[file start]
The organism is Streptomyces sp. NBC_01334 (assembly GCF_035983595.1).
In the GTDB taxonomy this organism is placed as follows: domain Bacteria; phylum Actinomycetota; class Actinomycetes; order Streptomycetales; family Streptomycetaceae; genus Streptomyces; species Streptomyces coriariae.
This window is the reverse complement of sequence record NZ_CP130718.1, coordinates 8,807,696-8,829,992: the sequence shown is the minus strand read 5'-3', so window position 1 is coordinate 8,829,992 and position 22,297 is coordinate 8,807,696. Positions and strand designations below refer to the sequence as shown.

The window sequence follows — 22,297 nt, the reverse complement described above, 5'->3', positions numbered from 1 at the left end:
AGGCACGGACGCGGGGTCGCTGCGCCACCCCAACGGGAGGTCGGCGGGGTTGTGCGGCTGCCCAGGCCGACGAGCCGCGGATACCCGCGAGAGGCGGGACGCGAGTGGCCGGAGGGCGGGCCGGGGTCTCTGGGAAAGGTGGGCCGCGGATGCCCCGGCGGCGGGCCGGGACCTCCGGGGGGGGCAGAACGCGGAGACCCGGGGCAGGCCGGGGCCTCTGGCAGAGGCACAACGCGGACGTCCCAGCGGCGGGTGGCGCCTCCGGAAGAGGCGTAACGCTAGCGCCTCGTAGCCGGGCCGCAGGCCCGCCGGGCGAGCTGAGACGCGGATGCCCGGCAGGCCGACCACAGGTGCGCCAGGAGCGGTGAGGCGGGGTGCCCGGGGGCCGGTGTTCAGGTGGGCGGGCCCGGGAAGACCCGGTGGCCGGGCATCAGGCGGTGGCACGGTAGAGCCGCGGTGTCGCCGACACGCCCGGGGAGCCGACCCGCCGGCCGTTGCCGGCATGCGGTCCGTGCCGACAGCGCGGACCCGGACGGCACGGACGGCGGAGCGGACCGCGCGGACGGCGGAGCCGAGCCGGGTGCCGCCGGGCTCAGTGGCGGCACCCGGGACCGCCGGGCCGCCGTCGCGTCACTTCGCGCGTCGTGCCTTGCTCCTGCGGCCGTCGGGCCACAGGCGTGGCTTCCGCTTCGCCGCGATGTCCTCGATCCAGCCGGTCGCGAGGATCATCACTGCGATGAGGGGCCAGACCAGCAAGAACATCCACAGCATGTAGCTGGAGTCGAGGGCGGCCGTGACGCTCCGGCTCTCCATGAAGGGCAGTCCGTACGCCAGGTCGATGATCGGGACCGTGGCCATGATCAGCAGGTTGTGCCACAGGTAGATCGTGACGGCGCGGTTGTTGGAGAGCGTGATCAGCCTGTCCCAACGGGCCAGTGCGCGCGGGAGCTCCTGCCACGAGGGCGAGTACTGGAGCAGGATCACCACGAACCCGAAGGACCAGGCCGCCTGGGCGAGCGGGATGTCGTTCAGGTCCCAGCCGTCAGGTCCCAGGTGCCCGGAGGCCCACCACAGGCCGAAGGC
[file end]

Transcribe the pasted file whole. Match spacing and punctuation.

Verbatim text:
The organism is Streptomyces sp. NBC_01334 (assembly GCF_035983595.1).
In the GTDB taxonomy this organism is placed as follows: domain Bacteria; phylum Actinomycetota; class Actinomycetes; order Streptomycetales; family Streptomycetaceae; genus Streptomyces; species Streptomyces coriariae.
This window is the reverse complement of sequence record NZ_CP130718.1, coordinates 8,807,696-8,829,992: the sequence shown is the minus strand read 5'-3', so window position 1 is coordinate 8,829,992 and position 22,297 is coordinate 8,807,696. Positions and strand designations below refer to the sequence as shown.

The window sequence follows — 22,297 nt, the reverse complement described above, 5'->3', positions numbered from 1 at the left end:
AGGCACGGACGCGGGGTCGCTGCGCCACCCCAACGGGAGGTCGGCGGGGTTGTGCGGCTGCCCAGGCCGACGAGCCGCGGATACCCGCGAGAGGCGGGACGCGAGTGGCCGGAGGGCGGGCCGGGGTCTCTGGGAAAGGTGGGCCGCGGATGCCCCGGCGGCGGGCCGGGACCTCCGGGGGGGGCAGAACGCGGAGACCCGGGGCAGGCCGGGGCCTCTGGCAGAGGCACAACGCGGACGTCCCAGCGGCGGGTGGCGCCTCCGGAAGAGGCGTAACGCTAGCGCCTCGTAGCCGGGCCGCAGGCCCGCCGGGCGAGCTGAGACGCGGATGCCCGGCAGGCCGACCACAGGTGCGCCAGGAGCGGTGAGGCGGGGTGCCCGGGGGCCGGTGTTCAGGTGGGCGGGCCCGGGAAGACCCGGTGGCCGGGCATCAGGCGGTGGCACGGTAGAGCCGCGGTGTCGCCGACACGCCCGGGGAGCCGACCCGCCGGCCGTTGCCGGCATGCGGTCCGTGCCGACAGCGCGGACCCGGACGGCACGGACGGCGGAGCGGACCGCGCGGACGGCGGAGCCGAGCCGGGTGCCGCCGGGCTCAGTGGCGGCACCCGGGACCGCCGGGCCGCCGTCGCGTCACTTCGCGCGTCGTGCCTTGCTCCTGCGGCCGTCGGGCCACAGGCGTGGCTTCCGCTTCGCCGCGATGTCCTCGATCCAGCCGGTCGCGAGGATCATCACTGCGATGAGGGGCCAGACCAGCAAGAACATCCACAGCATGTAGCTGGAGTCGAGGGCGGCCGTGACGCTCCGGCTCTCCATGAAGGGCAGTCCGTACGCCAGGTCGATGATCGGGACCGTGGCCATGATCAGCAGGTTGTGCCACAGGTAGATCGTGACGGCGCGGTTGTTGGAGAGCGTGATCAGCCTGTCCCAACGGGCCAGTGCGCGCGGGAGCTCCTGCCACGAGGGCGAGTACTGGAGCAGGATCACCACGAACCCGAAGGACCAGGCCGCCTGGGCGAGCGGGATGTCGTTCAGGTCCCAGCCGTCAGGTCCCAGGTGCCCGGAGGCCCACCACAGGCCGAAGGC